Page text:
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The Senate’s bipartisan bill to strengthen the nation’s technology sector in the face of Chinese competition was estimated July 21 to increase U.S. budget deficits by $79 billion over a decade if enacted.
The nonpartisan Congressional Budget Office’s scoring of the package is in line with expectations, and isn’t expected to impair its chances for passage — even if it hardens opposition among conservatives touting deficit concerns. The Senate on July 19 opened debate on the bill by a tally of 64-34.
The CBO found that the draft bill would boost spending by $55 billion over 10 years, while reducing tax revenue by $24 billion.
The bill would funnel $52 billion in grants and subsidies to U.S. semiconductor manufacturers as well as funding to 5G wireless networks. It would provide $3 billion for research activities. The bill contains a 25% tax credit for semiconductor manufacturing — the source of the revenue loss.
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Not included in the CBO score are provisions in the bill that call for $200 billion in additional research spending, but which don’t actually appropriate the funds from the Treasury to do that.
Senate Majority Leader Chuck Schumer has moved the Senate toward a final vote on the package and has the support of House Speaker Nancy Pelosi, who said she expects a strong bipartisan vote in the House next week.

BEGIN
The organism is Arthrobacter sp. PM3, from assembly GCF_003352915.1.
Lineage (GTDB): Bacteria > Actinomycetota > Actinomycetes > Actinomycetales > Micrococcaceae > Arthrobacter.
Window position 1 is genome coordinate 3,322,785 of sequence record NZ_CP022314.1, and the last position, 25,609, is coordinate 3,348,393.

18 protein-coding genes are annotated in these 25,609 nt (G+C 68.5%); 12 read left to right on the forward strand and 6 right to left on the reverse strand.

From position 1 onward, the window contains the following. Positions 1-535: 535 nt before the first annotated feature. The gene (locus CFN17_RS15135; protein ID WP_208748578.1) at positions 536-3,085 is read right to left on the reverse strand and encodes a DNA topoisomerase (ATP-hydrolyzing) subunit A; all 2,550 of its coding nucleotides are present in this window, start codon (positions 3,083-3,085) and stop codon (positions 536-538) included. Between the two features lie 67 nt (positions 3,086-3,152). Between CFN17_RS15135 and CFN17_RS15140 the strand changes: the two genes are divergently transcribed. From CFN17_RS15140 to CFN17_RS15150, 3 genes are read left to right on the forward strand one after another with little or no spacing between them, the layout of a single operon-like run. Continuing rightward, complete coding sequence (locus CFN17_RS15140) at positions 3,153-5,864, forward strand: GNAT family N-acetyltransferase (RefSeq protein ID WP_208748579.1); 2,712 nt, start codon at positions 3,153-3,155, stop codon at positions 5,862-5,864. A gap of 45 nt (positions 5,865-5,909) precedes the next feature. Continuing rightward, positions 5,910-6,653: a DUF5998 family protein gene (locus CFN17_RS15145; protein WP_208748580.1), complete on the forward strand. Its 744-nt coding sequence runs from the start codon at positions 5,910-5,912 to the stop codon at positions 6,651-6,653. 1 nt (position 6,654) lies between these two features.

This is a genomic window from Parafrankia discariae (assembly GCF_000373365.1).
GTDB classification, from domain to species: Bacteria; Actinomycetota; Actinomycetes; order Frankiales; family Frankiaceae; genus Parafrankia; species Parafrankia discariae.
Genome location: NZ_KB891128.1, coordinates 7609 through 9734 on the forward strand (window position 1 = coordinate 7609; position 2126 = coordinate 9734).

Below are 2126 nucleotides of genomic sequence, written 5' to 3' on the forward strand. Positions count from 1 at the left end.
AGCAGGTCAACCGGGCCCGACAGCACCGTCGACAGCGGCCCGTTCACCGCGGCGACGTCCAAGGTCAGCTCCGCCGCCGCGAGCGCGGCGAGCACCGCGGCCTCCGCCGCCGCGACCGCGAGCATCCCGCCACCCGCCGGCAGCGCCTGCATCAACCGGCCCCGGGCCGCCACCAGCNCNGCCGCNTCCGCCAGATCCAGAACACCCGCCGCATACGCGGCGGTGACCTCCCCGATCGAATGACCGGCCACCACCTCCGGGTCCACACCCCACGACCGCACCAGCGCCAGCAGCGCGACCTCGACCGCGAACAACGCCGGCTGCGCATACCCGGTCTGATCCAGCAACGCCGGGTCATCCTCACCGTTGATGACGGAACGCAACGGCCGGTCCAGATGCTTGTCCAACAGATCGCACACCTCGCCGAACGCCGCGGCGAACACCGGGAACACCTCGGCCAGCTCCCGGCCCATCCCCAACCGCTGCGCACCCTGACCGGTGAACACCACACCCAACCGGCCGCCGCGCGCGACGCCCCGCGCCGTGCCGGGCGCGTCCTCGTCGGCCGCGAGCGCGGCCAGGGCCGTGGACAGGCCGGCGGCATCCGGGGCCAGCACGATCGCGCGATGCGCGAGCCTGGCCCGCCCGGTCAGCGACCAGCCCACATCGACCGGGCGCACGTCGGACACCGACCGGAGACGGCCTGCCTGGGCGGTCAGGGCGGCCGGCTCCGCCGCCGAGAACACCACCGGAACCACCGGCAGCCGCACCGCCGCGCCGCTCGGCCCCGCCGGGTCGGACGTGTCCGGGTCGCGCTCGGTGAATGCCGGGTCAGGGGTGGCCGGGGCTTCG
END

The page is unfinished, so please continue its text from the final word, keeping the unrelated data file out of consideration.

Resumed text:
Schumer filed an amendment with bipartisan provisions to the bill on July 20, setting up a vote as soon as July 22 in the Senate. Senators eager to spend the weekend in their home states are likely to schedule final votes on the bill early next week.
Sen. Rob Portman and some Republican allies are pushing for a vote to further amend the bill to include provisions bolstering security for sensitive research. Such an amendment would require all 100 senators to agree at this point, and some Democrats are arguing that opening the bill up for additional changes is a slippery slope that could invite endless tweaks.
However, Portman said he isn’t conditioning his support for the bill on getting his amendment.
The conservative group Heritage Action urged Republicans to oppose the bill over the deficit spending.
“Not only does this bill further fuel Biden’s inflation fire by giving $52 billion in handouts to the profitable semiconductor industry, but it also fails to properly address Chinese espionage,” Heritage Action Executive Director Jessica Anderson said in a statement. “Most egregiously, the legislation does not bar companies that do business in China from receiving subsidies.”
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Sen. Mike Crapo, the top Republican on the Finance Committee, said he had opposed July 19’s initial procedural vote “because I saw this coming.” Nevertheless, Crapo had advocated for the bill’s tax credits for chipmakers.
“We can’t keep driving the deficit up,” Crapo said.
His GOP Senate colleague, Todd Young, one of the bill’s chief proponents, said fellow Republicans should follow the party’s support of the government’s “fundamental responsibility” to invest in national security.
“We invest what is needed to keep the American people safe and secure and defend our way of life,” Young said. “That’s what we’re doing here.”